Like millions of other Americans who saw Al Gore’s documentary An Inconvenient Truth, which laid out the compelling realities of global climate change, I left the theater wondering what specific steps I might take to stave off the disasters depicted in the movie. Two minutes after the final credits rolled, my friends and I got in the car. I started up the gas engine, and quickly entered the crowded highway on our way to the local pub. (After Gore’s horror show, we needed a few beers.)
I was struck by the sharp contrast between a personal desire to stem the tide of global warming, and the collective real-world behavior of the legions of highway denizens—including me—driving gas-burning, carbon-churning sedans, trucks and SUVs. In that moment, my friends and I were ready to swear off petroleum forever, and make the ultimate transportation sacrifice: purchase an electric car.
The next day, suffering from an Al Gore-and-Heffeweizen hangover, I clicked over to the web offerings from ZAP! (Zero Air Pollution) and GEM (Global Electric Motors), two purveyors of electric vehicles. No major car companies offer electric cars. My zero-emissions fantasy didn’t last long. Don’t get me wrong—I love the idea of zipping around town in a 100-inch long, 1,000-pound mini-mini from ZAP! that achieves a max speed of 40 mph, or a door-less, souped-up electric minibus from GEM. What a blast that would be—but the needs of my family of four require a bit more vehicular heft.
I surfed on, but could not find an electric car with the size, speed, and stamina that’d earn it a space in the garage next to my modest, hard-working family sedan. That is, until I stumbled upon the soon-to-be-released Tesla Roadster. Built on the chassis of a Lotus Elise—the hand-built, lightweight British sports coupe—the Tesla promises (when released next year) to go from 0 to 60 mph in a four-second electric-powered rocket shot. The vehicle travels 250 miles before needing to be recharged, which can be done by plugging into a standard household outlet for three hours. Its maximum speed is 135 miles per hour.
The Tesla would be quite sufficient indeed—like sipping water from a firehose.
Believe it or not, the Tesla Roadster has already been beat to market by another all-electric speed machine. The Venturi Fetish, built in Monaco—a country that knows a thing or two about speed—debuted at the 2002 Geneva Motor Show, and is in limited production in Japan. The Fetish is powered by 100 lithium ion batteries to achieve 0-to-60 and max speeds similar to the Tesla, which runs on 7,000 of the small lithium ion batteries found in cameras and cell phones. The Fetish does exceed Tesla in one important regard: price. The privilege of parking the Fetish in your garage will cost you about $500,000. That makes the $100,000 expected price tag for the Tesla seem like a bargain. Not exactly the practical solution to global warming I was seeking.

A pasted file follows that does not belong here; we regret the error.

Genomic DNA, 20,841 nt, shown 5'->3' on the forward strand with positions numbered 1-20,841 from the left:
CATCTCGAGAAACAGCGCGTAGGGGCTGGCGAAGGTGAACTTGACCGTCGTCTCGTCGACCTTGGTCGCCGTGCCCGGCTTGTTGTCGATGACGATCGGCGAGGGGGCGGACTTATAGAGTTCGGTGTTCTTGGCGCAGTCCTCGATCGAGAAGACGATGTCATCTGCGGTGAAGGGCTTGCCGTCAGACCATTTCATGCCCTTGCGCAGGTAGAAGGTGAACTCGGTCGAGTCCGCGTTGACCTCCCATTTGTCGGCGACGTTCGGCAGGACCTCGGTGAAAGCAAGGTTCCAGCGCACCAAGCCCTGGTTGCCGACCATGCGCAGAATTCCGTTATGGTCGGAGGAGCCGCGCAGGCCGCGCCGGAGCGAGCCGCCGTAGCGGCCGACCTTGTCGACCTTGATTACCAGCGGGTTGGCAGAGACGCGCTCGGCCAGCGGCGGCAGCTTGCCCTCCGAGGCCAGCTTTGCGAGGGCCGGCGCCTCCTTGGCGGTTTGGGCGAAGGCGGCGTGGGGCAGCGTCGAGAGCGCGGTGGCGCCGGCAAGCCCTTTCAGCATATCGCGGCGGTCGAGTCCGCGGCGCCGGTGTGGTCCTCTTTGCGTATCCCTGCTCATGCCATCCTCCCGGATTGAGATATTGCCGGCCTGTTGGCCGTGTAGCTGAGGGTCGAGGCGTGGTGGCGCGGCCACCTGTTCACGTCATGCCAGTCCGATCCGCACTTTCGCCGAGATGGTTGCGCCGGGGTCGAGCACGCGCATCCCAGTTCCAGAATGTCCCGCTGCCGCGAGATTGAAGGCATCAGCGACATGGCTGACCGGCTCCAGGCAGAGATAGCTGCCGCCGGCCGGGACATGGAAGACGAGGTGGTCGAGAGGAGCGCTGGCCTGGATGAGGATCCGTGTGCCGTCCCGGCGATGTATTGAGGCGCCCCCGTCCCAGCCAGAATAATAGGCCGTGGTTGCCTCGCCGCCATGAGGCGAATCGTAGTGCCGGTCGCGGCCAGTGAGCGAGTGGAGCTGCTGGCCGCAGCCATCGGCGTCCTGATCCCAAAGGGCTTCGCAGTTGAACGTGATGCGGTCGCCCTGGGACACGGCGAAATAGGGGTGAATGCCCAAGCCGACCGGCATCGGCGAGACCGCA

The Tesla—the brainchild of Silicon Valley entrepreneurs Martin Eberhard and Elon Musk, and backed by Google founders Larry Page and Sergey Brin—is also not the newest play into the all-electric sports car category. Ian Wright, who is Eberhard’s neighbor and former EV collaborator, broke off from Tesla to produce the Wrightspeed X1, a $120,000 vehicle that uses a 500-pound battery pack to achieve 0-to-60 performance in less than three seconds. That makes the X1, which has no doors, roof or windshield, the world’s second fastest production vehicle of any kind.
At first blush, this looks like a game of macho one-upmanship played by ultra-wealthy geeks: "My electric batteries are bigger than yours." And their products come no closer to a practical, greener solution than those offered by ZAP! and GEM. But it turns out that this high-priced tit-for-tat may represent a brand-new approach to sustainable transportation. The petroleum burn rate—also known as fleet gas mileage—of vehicles from the world’s major automakers, including Toyota, has slid in the last 20 years. Where Detroit is failing, Silicon Valley may succeed. Tesla executives talk about building a “new kind of car company” and are planning a second-generation car to be somewhat more popularly priced at around $50,000. That’s still rich for my blood, but getting closer.
So, I’ll wait to see if the diminutive but affordable electric cars can get muscled up, or if the très cher e-racers from high-tech start-ups add a back seat and come down in cost. Or better yet, if Detroit wakes up to the challenge, and pulls a realistic, mass-produced EV out of its hat. In the meantime, I’ll continue to walk to work, take public transportation when I need to, and drive a hybrid—which still consumes gasoline and belches carbon dioxide, but not nearly as much.
Can I wait patiently for a better zero-emissions car to come along? Certainly. But we’ll need to send a message to the millions of Pacific Islanders threatened by rising, globally warmed seas. And we’ll need to drop a line to the 25,000 remaining polar bears, whose population dwindles as the Arctic sea ice continues to melt. "Hey fellas. Hang in there. We’re working on it."